In reflecting together on our experiences, we realize we operated in completely different universes.
The mid '90s were not without partisanship, of course — think Newt Gingrich and Rahm Emanuel, arguably the sharpest and most effective bare-knuckle partisans of the last half century. And yet, members from both parties made a concerted effort to get along, work together and pass common-sense legislation.
One of our bosses was Republican Rep. Jim Ramstad of Minnesota. His top legislative accomplishment happened in 2008 because he took the time to get to know personally, and work closely with, a member from across the party aisle: a law expanding access to treatments for substance abuse for millions.
His partner was Rep. Patrick Kennedy of Rhode Island. The two would not have gotten to know one another had they not developed a personal connection. After Kennedy confirmed his addictions in 2006, Ramstad started accompanying Kennedy to recovery meetings.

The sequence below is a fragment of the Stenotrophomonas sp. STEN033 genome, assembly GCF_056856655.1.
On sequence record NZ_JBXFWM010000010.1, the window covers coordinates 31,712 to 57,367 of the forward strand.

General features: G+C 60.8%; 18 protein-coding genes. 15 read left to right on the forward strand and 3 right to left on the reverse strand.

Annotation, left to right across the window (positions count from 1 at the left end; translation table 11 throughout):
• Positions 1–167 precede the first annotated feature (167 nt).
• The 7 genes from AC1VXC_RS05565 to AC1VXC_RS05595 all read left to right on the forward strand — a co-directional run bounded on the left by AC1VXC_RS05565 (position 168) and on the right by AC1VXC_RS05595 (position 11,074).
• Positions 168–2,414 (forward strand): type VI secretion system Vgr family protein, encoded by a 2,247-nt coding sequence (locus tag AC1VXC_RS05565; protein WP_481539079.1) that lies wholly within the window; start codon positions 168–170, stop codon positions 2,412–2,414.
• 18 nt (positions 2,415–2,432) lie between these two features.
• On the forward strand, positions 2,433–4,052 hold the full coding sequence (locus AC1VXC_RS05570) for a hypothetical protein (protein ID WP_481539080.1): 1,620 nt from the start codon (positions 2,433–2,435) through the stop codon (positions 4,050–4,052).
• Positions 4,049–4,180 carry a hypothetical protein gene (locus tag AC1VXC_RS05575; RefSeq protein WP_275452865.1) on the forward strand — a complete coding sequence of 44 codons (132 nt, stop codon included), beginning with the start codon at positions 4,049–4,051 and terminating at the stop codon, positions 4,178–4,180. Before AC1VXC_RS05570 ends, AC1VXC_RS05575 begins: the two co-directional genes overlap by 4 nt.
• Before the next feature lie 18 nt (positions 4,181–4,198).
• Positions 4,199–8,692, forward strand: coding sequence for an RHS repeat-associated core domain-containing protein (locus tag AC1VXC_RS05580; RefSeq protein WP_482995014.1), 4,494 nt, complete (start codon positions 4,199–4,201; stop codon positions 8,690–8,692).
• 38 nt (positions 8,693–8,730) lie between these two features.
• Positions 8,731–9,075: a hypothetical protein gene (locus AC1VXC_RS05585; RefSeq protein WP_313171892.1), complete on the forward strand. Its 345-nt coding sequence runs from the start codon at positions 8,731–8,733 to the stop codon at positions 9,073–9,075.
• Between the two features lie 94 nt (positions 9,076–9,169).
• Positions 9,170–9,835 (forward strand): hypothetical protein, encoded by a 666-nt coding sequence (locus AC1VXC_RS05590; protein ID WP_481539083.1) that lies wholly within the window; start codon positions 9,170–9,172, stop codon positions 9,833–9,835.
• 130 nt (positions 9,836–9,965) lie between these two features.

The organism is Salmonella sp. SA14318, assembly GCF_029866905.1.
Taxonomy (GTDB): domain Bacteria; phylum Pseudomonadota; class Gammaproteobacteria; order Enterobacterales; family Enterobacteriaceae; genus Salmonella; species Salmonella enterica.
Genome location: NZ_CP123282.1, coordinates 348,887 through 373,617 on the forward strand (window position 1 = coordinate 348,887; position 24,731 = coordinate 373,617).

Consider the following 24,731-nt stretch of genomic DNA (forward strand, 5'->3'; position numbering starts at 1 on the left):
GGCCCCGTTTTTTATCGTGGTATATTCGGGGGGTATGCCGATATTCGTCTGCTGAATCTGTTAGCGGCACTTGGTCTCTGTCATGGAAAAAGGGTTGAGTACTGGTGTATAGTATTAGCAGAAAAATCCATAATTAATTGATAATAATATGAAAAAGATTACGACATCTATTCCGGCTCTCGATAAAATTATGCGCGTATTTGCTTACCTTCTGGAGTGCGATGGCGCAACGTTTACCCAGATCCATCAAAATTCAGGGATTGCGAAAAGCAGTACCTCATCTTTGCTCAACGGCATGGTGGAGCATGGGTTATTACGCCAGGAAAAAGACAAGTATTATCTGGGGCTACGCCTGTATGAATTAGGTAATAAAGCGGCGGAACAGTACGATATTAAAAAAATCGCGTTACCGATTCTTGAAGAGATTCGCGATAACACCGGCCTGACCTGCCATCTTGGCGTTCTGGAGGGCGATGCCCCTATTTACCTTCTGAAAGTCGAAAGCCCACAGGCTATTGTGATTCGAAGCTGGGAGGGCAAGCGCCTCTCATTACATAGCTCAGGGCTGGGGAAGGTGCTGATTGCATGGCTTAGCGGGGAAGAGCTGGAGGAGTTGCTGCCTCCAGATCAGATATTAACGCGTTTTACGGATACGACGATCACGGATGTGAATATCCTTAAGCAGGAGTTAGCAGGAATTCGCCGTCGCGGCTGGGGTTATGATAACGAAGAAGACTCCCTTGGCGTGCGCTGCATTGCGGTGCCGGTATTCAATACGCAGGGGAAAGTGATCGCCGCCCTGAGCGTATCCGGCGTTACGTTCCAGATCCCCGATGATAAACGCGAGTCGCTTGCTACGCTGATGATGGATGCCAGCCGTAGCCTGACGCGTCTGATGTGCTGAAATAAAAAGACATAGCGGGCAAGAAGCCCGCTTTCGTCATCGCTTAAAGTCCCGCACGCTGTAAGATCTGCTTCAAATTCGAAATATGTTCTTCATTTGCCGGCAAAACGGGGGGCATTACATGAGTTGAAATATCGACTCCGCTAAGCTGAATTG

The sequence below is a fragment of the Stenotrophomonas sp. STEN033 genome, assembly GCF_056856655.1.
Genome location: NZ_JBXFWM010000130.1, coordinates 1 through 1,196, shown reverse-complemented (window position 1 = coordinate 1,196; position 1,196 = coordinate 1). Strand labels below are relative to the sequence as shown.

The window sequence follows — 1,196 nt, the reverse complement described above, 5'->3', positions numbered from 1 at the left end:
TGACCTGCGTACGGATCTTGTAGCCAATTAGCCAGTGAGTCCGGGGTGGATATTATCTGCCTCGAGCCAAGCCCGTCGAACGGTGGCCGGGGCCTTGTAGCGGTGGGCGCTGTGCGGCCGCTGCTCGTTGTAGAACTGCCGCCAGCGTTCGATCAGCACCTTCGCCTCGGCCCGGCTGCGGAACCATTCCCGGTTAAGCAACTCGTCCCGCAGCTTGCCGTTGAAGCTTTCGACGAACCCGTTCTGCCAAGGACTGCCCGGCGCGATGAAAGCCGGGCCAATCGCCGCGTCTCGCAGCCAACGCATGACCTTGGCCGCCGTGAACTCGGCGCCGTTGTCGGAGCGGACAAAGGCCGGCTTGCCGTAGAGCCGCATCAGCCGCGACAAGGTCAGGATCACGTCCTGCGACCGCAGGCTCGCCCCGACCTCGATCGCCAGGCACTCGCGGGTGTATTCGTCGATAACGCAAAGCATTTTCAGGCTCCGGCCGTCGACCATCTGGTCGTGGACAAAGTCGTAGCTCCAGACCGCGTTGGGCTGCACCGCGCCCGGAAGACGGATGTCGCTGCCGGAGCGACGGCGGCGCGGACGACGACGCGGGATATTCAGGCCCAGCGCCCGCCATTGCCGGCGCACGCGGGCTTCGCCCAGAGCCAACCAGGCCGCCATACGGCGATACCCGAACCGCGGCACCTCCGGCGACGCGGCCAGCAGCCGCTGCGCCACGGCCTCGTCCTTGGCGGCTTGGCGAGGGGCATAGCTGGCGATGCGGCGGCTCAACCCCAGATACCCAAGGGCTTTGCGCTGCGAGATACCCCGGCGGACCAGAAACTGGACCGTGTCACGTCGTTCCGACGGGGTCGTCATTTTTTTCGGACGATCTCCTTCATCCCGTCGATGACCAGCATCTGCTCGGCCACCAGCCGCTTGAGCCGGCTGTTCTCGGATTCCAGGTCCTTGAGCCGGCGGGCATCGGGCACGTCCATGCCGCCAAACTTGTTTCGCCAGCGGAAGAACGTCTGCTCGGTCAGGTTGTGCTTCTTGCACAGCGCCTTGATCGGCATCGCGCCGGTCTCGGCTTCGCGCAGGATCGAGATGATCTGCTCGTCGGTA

The collaborative bipartisanship went deeper than their friendship. The Senate sponsors, Democrat Ted Kennedy (Patrick's father), and Republican Pete Domenici, were also united by personal experiences. And the president who signed the bill? George W. Bush, a Republican.
When members reach out to one another, and commit to recognizing one another not as enemies but as fellow human beings, they can get important things done.
Sadly, the news today is peppered with stories illustrating increased animosity, constant personal attacks and unfiltered Twitter-bashing. It's no surprise that in this environment, members' personal relationships are at a low, resulting in decreased civility, bipartisanship and productivity.